Translate

Saturday, January 29, 2011

The Disney Concert Hall



Since the opening of the Guggenheim Museum in Bilbao Spain I have wanted to see something of the work of the most celebrated architect of our times; Frank  Gehry. During this past Christmas Season along with my daughter and grandchildren I was privileged to see one of his most important achievements “The Disney Concert Hall” in LA. It was a complete and perfect joy for all.
                                                                                             
Like any truly wonderful work of art, architecture or craft it is always best to experience the thing in person. This magnificent building did not disappoint. It’s asymmetric design, playful use of geometry and nontraditional materials make it unique to the landscape. It is in many ways the companion and even a sort of extension of the Guggenheim Bilboa.  This is a stunning achievement, a spectacle of a building.



The concert hall is open to the public daily and there are guided tours or taped independent tours available. The interior is equally impressive as the massive exterior. Walls that often follow the contours of the outer surfaces, expansive abstract carpeting and wall art add a specialness to the inner space.



 Wood is used to great effect here both as decoration and support. There is a “Vietnam Memorial “ inspired wall displaying the names of the many contributors and founders of the Hall including Eli Broad, LA’s first citizen of the arts.



 “The Disney Concert Hall” is home to the Los Angeles Philharmonic and presided over by their illustrious and energetic conductor; the phenomenal Gustavo Dudamel. He has invigorated the idea of the symphony in very much the way that Leonard Bernstein did in the Nineteen Sixties. His approach and love of music is a perfect fit for the amazing structure that Gehry has built.

                                                                                    



As we walked around and through a marvelous achievement; a hallmark of a kind we took pictures. All of the photos are from that visit last December to “The Disney Concert Hall”.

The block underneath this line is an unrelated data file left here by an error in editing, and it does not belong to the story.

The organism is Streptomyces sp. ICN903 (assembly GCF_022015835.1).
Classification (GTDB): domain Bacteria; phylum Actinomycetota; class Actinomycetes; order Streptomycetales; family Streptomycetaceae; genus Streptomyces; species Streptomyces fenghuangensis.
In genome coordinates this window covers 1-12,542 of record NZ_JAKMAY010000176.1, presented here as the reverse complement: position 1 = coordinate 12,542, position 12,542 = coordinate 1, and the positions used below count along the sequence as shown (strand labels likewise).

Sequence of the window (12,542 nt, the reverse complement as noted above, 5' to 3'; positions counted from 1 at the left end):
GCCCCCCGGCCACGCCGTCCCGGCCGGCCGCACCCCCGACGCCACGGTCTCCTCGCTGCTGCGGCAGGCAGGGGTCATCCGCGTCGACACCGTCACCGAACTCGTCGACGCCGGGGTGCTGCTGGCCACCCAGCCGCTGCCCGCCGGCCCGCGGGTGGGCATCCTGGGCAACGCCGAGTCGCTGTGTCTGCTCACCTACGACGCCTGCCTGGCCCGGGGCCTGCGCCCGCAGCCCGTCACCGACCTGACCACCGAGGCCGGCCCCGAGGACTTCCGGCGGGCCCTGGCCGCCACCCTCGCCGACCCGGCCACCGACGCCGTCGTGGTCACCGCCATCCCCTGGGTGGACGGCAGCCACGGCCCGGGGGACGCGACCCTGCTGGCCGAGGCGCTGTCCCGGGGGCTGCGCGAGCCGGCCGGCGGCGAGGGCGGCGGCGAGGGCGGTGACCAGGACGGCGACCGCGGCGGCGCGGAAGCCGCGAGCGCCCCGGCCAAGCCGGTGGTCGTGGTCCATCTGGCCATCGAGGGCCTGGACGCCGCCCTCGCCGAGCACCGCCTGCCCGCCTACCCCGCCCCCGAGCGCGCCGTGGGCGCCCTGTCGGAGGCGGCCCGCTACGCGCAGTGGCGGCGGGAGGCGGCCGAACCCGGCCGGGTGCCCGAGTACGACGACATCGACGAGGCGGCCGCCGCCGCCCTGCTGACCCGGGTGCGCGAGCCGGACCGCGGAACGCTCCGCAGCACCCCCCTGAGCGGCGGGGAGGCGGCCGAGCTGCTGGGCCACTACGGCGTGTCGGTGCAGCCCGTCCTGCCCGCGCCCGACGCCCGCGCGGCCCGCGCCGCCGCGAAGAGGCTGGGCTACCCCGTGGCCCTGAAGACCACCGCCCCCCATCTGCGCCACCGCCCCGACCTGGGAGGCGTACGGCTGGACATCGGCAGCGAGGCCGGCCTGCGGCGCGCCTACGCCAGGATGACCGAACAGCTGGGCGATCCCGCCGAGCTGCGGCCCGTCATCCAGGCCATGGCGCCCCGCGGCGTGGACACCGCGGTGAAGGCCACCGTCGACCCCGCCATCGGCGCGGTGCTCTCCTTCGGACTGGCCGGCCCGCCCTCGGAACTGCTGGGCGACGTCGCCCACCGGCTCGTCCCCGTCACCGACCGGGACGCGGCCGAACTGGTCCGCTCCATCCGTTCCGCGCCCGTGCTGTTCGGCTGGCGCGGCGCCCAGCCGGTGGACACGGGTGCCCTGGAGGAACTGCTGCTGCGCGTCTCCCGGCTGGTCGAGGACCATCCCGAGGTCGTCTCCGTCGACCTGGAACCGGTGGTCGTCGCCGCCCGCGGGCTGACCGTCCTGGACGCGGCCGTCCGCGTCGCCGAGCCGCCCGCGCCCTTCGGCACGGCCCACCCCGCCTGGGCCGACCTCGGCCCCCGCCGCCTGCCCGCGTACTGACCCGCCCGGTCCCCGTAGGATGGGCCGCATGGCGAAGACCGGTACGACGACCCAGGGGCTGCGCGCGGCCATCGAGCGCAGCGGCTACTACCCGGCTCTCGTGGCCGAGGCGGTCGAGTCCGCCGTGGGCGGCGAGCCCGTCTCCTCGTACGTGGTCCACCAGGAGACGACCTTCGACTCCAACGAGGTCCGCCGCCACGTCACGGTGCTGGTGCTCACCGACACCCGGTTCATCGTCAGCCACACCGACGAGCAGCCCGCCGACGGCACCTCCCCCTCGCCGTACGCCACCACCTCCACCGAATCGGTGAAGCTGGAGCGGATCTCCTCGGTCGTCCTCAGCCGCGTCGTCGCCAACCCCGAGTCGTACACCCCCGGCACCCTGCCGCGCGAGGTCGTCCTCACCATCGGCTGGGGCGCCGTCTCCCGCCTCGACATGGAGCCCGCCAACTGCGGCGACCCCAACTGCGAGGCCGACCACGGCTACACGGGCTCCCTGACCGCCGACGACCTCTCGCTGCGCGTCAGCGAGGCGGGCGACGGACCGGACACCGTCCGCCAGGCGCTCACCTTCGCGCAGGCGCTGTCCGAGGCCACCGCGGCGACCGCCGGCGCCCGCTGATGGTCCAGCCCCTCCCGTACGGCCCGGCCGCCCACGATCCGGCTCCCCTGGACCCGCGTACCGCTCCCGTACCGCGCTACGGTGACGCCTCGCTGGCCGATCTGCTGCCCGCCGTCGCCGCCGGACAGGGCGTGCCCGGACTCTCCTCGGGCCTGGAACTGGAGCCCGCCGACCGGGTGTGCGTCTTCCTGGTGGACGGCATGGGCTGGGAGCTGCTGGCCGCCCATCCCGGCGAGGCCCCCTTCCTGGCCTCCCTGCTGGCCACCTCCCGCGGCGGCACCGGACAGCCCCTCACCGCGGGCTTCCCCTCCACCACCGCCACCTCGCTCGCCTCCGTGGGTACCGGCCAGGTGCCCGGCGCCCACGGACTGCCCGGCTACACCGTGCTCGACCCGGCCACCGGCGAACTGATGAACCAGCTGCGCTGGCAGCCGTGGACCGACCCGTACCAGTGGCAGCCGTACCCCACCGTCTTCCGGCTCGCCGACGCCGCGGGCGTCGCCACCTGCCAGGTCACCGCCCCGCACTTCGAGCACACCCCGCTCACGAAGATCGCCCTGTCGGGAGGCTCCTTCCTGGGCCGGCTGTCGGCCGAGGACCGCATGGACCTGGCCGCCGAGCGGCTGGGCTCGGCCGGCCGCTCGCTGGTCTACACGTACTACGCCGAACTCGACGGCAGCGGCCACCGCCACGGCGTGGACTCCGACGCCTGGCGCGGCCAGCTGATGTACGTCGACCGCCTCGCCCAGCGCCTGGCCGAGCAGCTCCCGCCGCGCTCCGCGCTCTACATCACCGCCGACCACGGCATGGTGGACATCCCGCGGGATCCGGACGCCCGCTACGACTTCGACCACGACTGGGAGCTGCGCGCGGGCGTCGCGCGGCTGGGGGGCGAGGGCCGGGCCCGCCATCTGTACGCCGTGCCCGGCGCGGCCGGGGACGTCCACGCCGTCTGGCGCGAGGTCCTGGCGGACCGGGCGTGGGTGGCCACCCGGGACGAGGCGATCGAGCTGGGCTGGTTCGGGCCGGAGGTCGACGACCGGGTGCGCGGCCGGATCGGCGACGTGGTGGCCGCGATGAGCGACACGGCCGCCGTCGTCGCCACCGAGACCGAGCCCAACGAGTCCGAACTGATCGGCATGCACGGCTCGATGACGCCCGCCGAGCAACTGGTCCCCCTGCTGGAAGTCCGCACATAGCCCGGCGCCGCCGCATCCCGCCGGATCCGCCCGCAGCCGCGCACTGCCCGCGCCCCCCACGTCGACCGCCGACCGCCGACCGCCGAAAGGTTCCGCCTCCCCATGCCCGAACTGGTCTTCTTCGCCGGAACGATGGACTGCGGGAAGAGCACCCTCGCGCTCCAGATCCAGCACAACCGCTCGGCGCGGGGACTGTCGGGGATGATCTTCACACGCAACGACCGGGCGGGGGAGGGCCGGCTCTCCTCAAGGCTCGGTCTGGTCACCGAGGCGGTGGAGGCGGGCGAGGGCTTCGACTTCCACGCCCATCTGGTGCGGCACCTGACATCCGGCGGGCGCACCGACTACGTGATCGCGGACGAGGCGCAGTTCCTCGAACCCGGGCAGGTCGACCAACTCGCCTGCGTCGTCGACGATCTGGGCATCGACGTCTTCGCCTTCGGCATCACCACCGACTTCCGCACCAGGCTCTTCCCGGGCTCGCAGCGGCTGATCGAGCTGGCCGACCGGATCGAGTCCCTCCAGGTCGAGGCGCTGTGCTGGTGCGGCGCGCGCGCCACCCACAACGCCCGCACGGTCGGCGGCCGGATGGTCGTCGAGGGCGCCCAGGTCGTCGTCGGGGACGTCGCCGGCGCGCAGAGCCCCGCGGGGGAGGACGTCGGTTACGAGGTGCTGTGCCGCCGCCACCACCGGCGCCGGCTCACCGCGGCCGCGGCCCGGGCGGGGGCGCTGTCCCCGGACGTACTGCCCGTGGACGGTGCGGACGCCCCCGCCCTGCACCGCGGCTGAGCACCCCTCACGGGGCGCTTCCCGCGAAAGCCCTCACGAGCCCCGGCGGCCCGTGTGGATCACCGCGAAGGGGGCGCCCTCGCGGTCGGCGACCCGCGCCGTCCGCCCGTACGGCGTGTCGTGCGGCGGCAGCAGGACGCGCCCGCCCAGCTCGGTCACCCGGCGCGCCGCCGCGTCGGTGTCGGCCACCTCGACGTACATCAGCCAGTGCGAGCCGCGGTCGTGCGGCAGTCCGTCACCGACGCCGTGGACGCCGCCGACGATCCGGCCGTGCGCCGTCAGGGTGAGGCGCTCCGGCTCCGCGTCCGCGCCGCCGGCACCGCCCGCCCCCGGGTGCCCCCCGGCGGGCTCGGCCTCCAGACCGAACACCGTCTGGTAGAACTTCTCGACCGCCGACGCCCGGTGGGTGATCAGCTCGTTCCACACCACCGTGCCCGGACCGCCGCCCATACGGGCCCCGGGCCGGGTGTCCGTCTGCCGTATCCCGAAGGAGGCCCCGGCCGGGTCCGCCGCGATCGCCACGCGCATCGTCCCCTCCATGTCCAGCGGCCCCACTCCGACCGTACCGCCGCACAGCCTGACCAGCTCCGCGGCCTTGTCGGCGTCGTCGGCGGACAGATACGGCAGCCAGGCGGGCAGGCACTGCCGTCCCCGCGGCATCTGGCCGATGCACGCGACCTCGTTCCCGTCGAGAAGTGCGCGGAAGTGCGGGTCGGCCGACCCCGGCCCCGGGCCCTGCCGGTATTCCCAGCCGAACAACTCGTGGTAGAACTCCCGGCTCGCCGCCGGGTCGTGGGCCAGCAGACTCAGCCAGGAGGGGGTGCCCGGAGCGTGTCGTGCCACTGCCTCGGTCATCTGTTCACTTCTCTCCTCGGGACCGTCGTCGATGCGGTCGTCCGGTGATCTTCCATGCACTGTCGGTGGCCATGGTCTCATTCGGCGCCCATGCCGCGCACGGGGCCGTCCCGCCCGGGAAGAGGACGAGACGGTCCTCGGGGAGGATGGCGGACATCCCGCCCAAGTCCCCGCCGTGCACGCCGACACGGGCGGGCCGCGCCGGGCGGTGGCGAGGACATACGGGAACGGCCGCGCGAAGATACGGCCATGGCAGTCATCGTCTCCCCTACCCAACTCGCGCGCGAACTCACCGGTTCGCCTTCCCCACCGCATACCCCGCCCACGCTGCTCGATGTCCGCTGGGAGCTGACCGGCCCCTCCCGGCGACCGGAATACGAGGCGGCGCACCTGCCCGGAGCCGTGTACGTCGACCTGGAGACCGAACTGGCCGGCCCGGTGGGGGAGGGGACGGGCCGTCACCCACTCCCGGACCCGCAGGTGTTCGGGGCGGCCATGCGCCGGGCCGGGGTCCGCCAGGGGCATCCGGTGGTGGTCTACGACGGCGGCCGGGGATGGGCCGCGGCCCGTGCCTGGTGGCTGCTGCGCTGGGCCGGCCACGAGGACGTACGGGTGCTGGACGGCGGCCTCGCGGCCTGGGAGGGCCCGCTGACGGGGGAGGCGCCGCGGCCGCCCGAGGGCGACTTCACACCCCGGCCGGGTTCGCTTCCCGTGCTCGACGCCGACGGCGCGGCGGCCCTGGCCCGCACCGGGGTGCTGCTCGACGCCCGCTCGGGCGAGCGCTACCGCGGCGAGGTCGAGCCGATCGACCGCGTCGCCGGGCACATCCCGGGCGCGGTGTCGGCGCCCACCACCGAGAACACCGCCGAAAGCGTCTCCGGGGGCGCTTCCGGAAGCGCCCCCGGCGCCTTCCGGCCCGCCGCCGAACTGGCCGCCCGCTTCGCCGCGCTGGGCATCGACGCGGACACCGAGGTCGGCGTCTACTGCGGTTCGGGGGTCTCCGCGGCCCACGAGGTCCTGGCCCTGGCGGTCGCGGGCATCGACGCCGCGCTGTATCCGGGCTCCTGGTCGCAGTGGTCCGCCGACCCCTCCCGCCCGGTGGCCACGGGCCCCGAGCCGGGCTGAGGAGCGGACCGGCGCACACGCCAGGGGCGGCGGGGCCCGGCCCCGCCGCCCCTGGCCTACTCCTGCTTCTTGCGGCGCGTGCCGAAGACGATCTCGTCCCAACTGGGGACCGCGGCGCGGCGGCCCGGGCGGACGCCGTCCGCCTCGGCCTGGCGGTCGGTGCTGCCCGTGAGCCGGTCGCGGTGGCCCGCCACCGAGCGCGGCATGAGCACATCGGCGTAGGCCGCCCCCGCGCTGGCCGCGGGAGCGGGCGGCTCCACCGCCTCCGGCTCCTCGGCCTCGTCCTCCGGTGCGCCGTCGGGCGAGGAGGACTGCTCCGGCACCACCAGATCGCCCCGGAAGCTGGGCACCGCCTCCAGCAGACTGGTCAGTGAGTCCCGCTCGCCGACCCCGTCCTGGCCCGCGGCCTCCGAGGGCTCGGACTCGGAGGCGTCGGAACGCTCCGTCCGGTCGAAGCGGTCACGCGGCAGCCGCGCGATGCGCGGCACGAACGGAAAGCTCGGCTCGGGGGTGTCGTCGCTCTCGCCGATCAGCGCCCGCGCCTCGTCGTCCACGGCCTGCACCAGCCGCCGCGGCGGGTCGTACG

Sunday, January 23, 2011

Batman: Ceiling of the City



There is never too much for me to say about Neal Adams. He has been at the top of my list of artists and influences for many years and the subject of a previous Blog. I put together “Neal Adams…He’s  Back” last September. You may have already read it. If not It comes highly recommended. I have done several animations featuring his art work and here is the latest “Batman: The Ceiling of the City”. I used images ranging from his early works to the present to create this piece.

I recently found out that Neal is producing and directing something very similar with his company “Continuity Comics” he calls motion comics. Interestingly he is using the work of other artists rather than his own. His first effort is from a series of graphic novels by Josh  Whedon  and John Cassady. “Gifted” a tale of “The Astonishing X-Men” is phenomenal in it’s own right and perfect for adaptation.



 Adams has done other more historical subjects such as Anne Frank and New York’s Mayor LaGuardia. The man continues to work and to grow creatively. Did I mention that Neal Adams is great!!!
video

                                    Take a look at “Batman: The Ceiling of the City”

Thursday, January 13, 2011

Mirror Mirror

  Among the most fascinating  of objects in our lives and world is the mirror.
We begin our day looking into one and we end looking usually into the same one. Throughout the day we see reflections in store windows, passing cars, silver and any suitable material. We use mirrors for reasons of vanity, necessity and for safety in and on our vehicles. Any polished object to be described to being as shiny as a mirror is the highest compliment.

                                                                                 
 Mirrors are important in the arts from painting to literature to film. Contemporary artists depend heavily on reflective mediums. Amish Kapoor and Jeff Koon s are examples of sculptors that love highly polished almost glass like chrome and paint in their creations. Robert Rauschenberg produced silk screened mirrors among the vast array of materials in his body of works. Picasso’s “Girl with a Mirror” is one of the most important and beautiful examples of 20th century painting. The mirror in the rear of “Las Meninas” is central to the narrative of the 17th century master piece by Velasquez. “Through the Looking Glass” is a classic of children’s literature and where would the wicked stepmother in “Snow White’ be without her magic mirror and her famous line”Mirror, mirror…?” Writer Neil Gaiman loves the concept of the mirror world and has written on the theme in several stories. “Smoke and Mirrors” is the title of a collection of his short stories and where would any self respecting magician be without these critical props. 



Neil Gaiman and Dave McKean co-created an intriguing little film “Mirror Mask” another reverse (mirror) universe themed piece. Michael Jackson’s “The Man in the Mirror” is one of the most poignant as well as popular songs in modern music. Why so much attention to mirrors?


Mirrors allow us to see the one person in the room that we never see; ourselves. They also save us from a certain amount of embarrassment; can be somewhat consoling and are an aid to us when injured. They are an instant portal to another mystic place; our visual imaginations. Every image for this entry is computer enhanced and a mirror image. 
                                                                        
                                             Mirrors certainly are worth looking into.